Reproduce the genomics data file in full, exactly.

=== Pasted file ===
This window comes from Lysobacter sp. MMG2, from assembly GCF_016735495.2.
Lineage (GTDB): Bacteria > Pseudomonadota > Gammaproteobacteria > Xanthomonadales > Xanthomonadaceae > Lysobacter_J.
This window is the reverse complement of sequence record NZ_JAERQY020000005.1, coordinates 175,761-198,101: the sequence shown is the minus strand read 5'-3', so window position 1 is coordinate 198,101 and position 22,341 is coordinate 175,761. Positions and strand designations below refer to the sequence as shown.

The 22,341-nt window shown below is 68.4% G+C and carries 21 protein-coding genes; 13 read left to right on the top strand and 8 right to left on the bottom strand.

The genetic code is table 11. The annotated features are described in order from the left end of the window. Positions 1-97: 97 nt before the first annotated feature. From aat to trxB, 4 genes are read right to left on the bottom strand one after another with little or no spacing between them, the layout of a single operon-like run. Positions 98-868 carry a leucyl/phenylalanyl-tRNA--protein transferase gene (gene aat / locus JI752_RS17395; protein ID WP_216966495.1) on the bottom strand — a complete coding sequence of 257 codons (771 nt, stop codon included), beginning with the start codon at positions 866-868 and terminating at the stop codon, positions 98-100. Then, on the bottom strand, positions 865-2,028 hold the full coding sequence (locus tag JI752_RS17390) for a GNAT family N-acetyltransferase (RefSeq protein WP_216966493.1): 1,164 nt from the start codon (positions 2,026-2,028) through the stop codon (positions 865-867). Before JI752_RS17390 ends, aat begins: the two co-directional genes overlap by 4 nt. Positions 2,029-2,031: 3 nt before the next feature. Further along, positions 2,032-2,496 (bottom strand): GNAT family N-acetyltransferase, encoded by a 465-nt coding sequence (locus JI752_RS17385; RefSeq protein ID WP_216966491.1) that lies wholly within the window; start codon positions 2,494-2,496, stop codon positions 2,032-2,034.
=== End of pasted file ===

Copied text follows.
This window comes from Lysobacter sp. MMG2, from assembly GCF_016735495.2.
Lineage (GTDB): Bacteria > Pseudomonadota > Gammaproteobacteria > Xanthomonadales > Xanthomonadaceae > Lysobacter_J.
This window is the reverse complement of sequence record NZ_JAERQY020000005.1, coordinates 175,761-198,101: the sequence shown is the minus strand read 5'-3', so window position 1 is coordinate 198,101 and position 22,341 is coordinate 175,761. Positions and strand designations below refer to the sequence as shown.

The 22,341-nt window shown below is 68.4% G+C and carries 21 protein-coding genes; 13 read left to right on the top strand and 8 right to left on the bottom strand.

The genetic code is table 11. The annotated features are described in order from the left end of the window. Positions 1-97: 97 nt before the first annotated feature. From aat to trxB, 4 genes are read right to left on the bottom strand one after another with little or no spacing between them, the layout of a single operon-like run. Positions 98-868 carry a leucyl/phenylalanyl-tRNA--protein transferase gene (gene aat / locus JI752_RS17395; protein ID WP_216966495.1) on the bottom strand — a complete coding sequence of 257 codons (771 nt, stop codon included), beginning with the start codon at positions 866-868 and terminating at the stop codon, positions 98-100. Then, on the bottom strand, positions 865-2,028 hold the full coding sequence (locus tag JI752_RS17390) for a GNAT family N-acetyltransferase (RefSeq protein WP_216966493.1): 1,164 nt from the start codon (positions 2,026-2,028) through the stop codon (positions 865-867). Before JI752_RS17390 ends, aat begins: the two co-directional genes overlap by 4 nt. Positions 2,029-2,031: 3 nt before the next feature. Further along, positions 2,032-2,496 (bottom strand): GNAT family N-acetyltransferase, encoded by a 465-nt coding sequence (locus JI752_RS17385; RefSeq protein ID WP_216966491.1) that lies wholly within the window; start codon positions 2,494-2,496, stop codon positions 2,032-2,034.